5. Jack Kirby put a lot of himself into The Thing from The Fantastic Four.

When creating the Thing from The Fantastic Four, Jack Kirby drew upon many of his own experiences and mannerisms. For one, they both grew up Jewish on Manhattan’s Lower East Side. Kirby also talked about how he saw the Thing as a certain reflection of himself on the page, embodying Grimm’s gruff-but-lovable spirit. “If you’ll notice the way the Thing talks and acts, you’ll find that the Thing is really Jack Kirby,” Kirby once said.

Even the character's name has a special meaning: Kirby's father’s name was Benjamin, while Jack's birth name was Jacob, so when it was time to give the Thing a real name, Kirby chose Benjamin Jacob Grimm.

6. The “Kirby Krackle” became one of Jack Kirby's signature artistic elements.

Uncolored artwork by Jack Kirby for Thor #134, featuring the "Kirby Krackle."
Uncolored artwork by Jack Kirby for Thor #134, featuring the "Kirby Krackle." / ActuaLitté, Flickr // CC BY-SA 2.0

In addition to taking advantage of double-page spreads and eye-popping splash pages, Kirby was known for being an innovator of many illustration techniques, including the use of collages and incredibly complex technical sci-fi drawings. However, one of his most unique artistic flourishes was the “Kirby Krackle” (or “Kirby Dots”), a stylistic convention that he used to depict high-energy phenomena such as explosions or certain cosmic elements in space.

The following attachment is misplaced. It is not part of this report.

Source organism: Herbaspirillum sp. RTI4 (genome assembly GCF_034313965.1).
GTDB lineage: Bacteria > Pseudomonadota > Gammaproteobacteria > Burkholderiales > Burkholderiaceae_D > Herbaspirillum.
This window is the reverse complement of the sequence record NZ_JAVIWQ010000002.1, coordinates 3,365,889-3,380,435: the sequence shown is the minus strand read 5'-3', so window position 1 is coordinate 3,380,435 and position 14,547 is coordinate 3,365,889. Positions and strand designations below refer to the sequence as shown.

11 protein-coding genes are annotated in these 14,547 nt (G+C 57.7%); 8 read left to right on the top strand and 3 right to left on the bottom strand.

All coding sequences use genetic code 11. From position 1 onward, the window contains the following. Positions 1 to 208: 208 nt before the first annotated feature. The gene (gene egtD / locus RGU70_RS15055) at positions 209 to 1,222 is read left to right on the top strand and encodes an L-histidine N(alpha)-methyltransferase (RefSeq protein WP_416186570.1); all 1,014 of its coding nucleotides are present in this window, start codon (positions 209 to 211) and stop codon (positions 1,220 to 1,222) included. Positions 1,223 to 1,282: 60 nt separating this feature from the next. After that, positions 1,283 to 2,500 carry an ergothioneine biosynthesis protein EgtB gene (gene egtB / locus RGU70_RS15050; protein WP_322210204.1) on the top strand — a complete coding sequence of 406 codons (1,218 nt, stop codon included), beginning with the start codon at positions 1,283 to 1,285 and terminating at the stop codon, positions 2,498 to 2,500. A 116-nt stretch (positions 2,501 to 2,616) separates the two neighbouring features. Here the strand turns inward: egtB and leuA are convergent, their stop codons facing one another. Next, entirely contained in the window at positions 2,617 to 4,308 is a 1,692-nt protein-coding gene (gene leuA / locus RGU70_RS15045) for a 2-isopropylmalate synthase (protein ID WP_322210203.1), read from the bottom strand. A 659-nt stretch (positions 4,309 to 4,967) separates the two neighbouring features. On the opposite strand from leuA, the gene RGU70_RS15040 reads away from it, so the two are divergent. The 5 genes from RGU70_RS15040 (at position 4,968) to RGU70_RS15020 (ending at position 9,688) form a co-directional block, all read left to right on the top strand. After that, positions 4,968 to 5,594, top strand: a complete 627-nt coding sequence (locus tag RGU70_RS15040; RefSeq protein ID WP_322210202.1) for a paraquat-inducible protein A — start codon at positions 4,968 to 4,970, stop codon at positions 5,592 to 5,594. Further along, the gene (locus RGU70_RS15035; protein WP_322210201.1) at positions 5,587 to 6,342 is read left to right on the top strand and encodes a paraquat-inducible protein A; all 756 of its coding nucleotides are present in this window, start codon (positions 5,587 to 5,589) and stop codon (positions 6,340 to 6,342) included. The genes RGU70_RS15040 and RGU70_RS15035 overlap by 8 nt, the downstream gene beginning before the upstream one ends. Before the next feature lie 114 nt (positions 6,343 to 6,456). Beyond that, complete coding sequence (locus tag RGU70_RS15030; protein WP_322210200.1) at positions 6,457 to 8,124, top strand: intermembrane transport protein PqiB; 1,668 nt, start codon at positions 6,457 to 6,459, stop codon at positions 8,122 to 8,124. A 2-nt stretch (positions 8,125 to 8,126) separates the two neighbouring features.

7. Jack Kirby originally had a different name in mind for Black Panther.

Within the landscape of mid-century comics consisting primarily of white characters, Kirby championed more diverse comics with a robust representation of various races. To this end, Kirby sketched a new character named Coal Tiger, a Black superhero decked out in a colorful costume. The concept was reworked before it was ever published and eventually became Black Panther, who debuted in 1966's Fantastic Four #52.

8. Other artists frequently redrew Jack Kirby’s Superman faces to make them fit DC’s “house style.”

Forever People and Mister Miracle were among Jack Kirby's creations for DC Comics.
Forever People and Mister Miracle were among Jack Kirby's creations for DC Comics. / ActuaLitté, Flickr // CC BY-SA 2.0

During Kirby's tenure at DC from 1970 to 1975, a variety of tried-and-true Superman artists, such as '40s stalwart Al Plastino, were brought on to redraw and retouch many of the Superman and Jimmy Olsen faces that Kirby drew for his stories. Although he went along with it, Kirby apparently found it a little insulting, according to comic writer and former Kirby assistant/biographer, Mark Evanier. Despite hiring Kirby to move DC in a new direction after the legendary artist departed from rival Marvel, the company wanted Kirby’s characters to have a standardized look that fit their “official” comics style.